For the UK, the summer months are still looming on the horizon, but many countries are already sizzling right now.
Climate change is causing soaring summer temperatures and sometimes it’s just TOO HOT to be outside, so what do you do to keep your kids entertained when the mercury is skyrocketing up the thermometer?
It’s not easy to convince your kids to stay indoors when it’s sunny outside, even when you’re just trying to stop them from getting sunburnt or developing heatstroke.
Making being indoors sound way more fun than the garden, park, beach or swimming pool is a tall order for any parent. To help you, we’ve put together a list of seven fun things you and your kids can do indoors when it’s too hot to be outside.
The activities will require some forward planning on your behalf, especially when it comes to things like setting a scavenger hunt or making popsicles.
Some may also require some expenditure on craft/art materials (plasticine, coloured pencils, paints, paintbrushes, or painting paper) and food ingredients. For instance, if you’re going to make fruit popsicles with your children, you’ll need a blender, popsicle molds or icecube trays, popsicle sticks, fruit, and fruit juice or milk.
Read on to discover how you can keep your kids entertained inside on the hottest days.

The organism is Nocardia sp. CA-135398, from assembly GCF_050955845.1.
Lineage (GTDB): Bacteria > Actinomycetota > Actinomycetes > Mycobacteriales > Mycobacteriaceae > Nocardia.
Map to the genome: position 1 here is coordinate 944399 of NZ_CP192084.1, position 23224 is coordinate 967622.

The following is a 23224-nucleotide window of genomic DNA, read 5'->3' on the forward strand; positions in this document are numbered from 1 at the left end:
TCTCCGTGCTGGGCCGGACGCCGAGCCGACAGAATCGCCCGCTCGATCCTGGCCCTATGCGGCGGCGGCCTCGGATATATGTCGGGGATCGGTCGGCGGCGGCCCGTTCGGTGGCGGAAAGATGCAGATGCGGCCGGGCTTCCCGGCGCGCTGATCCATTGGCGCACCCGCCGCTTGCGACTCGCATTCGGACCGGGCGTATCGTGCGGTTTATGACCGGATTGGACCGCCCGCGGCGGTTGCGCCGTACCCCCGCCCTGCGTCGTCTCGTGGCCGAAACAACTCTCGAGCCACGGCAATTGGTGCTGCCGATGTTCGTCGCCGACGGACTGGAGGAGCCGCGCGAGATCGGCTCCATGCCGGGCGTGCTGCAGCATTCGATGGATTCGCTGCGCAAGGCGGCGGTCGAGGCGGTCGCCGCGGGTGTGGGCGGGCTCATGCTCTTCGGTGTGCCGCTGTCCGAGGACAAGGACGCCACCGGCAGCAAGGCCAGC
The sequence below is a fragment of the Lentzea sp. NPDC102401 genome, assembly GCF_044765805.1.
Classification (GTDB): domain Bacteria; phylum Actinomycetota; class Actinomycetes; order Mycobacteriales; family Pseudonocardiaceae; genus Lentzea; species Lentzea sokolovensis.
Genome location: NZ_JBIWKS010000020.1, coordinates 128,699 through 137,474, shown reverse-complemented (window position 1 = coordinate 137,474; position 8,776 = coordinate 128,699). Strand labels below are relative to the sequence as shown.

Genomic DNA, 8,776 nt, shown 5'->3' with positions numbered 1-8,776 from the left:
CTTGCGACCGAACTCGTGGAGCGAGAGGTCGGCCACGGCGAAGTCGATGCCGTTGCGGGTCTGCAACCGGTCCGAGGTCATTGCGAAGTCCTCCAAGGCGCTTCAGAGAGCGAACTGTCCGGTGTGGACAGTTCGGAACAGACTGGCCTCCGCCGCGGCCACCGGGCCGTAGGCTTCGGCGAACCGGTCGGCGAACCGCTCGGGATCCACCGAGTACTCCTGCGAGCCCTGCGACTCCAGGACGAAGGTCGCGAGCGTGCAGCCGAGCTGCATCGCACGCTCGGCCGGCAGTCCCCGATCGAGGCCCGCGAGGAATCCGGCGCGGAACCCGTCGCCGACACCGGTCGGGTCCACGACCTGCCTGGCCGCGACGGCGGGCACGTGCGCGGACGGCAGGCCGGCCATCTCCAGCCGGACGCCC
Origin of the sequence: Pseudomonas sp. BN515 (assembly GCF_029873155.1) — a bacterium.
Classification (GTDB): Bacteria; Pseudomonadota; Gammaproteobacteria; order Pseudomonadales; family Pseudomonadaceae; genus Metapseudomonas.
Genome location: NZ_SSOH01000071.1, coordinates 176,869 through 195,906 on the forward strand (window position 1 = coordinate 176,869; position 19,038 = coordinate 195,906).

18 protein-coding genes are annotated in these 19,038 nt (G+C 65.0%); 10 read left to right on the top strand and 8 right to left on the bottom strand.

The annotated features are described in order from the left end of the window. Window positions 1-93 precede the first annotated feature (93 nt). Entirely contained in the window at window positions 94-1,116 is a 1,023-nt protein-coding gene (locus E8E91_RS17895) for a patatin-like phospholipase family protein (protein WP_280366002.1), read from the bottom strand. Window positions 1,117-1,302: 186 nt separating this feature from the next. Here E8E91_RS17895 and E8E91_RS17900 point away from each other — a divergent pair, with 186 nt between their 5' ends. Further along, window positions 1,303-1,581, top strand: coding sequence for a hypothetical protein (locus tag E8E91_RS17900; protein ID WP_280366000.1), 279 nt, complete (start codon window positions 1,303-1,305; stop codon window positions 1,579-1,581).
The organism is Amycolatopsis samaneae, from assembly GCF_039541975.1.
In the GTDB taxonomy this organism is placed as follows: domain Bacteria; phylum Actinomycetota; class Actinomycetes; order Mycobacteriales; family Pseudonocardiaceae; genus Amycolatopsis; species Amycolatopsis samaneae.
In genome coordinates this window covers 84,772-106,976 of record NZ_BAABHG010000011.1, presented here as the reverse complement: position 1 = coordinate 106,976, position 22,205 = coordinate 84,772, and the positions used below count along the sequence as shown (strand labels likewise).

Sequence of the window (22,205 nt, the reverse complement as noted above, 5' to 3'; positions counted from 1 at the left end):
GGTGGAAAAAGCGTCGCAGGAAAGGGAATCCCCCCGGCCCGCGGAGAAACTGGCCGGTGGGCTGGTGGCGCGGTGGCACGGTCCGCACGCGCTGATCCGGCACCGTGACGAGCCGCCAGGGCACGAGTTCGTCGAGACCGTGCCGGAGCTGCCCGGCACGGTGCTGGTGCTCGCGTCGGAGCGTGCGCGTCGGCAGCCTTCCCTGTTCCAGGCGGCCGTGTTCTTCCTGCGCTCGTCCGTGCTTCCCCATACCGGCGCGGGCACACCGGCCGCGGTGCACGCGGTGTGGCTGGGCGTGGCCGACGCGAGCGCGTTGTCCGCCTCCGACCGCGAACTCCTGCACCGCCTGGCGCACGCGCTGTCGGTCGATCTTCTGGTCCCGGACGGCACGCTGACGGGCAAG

7 Fun Things to Do Inside on a Hot Day
1. Make a den
Help your kids to transform your lounge or a bedroom into a den. They’ll probably need a few blankets or sheets to drape over chairs and cushions to sit on, and a book or a kids’ magazine like Brilliant Brainz, and toys. Help them to make or choose snacks they can enjoy inside the den.
2. Go on a scavenger hunt
An indoor treasure hunt is great fun. It will help your children become more independent and aware of their surroundings and problem solve.
Choose a theme for the scavenger hunt. For example, it could be:
- ‘Your Favourite Things’
- ‘Objects That Begin With The Same Letter As Your Name’
- ‘Sensory Objects’ (something that you can hear like a shell, feel like a squishy cushion, taste like a packet of sweets and so on)
- ‘Things That Fit Inside A Small Box’ (or an envelope or ziplock bag)
- ‘Objects That Start With The Letter ‘X’. Alternatively, you could ask your kids to find an object that corresponds with every letter of the alphabet.
- ‘Shaped Objects’
- ‘Rainbow Objects’ so something red, orange, yellow, green, blue, indigo, and violet/purple.
To make it more challenging for older children, close the curtains in rooms and insist they use a torch to navigate their way around to find the items on the list.
3. Make plasticine or clay figures
Plasticine is available online and at larger supermarkets, newsagents, and art supply shops.
Alternatively, you can buy air-dry clay. The beauty of air-dry clay is that it can be painted, and it doesn’t need to be baked in the oven to harden.
4. Have an indoor picnic
Get your kids to help you prepare an indoor picnic. Pack the sandwiches, treats, and drinks into a picnic basket or bag. Spread out a tablecloth or blanket on the floor of your lounge, kitchen or bedroom, and some cushions or pillows. Sit down and enjoy a relaxing indoor picnic.
5. Make fruit popsicles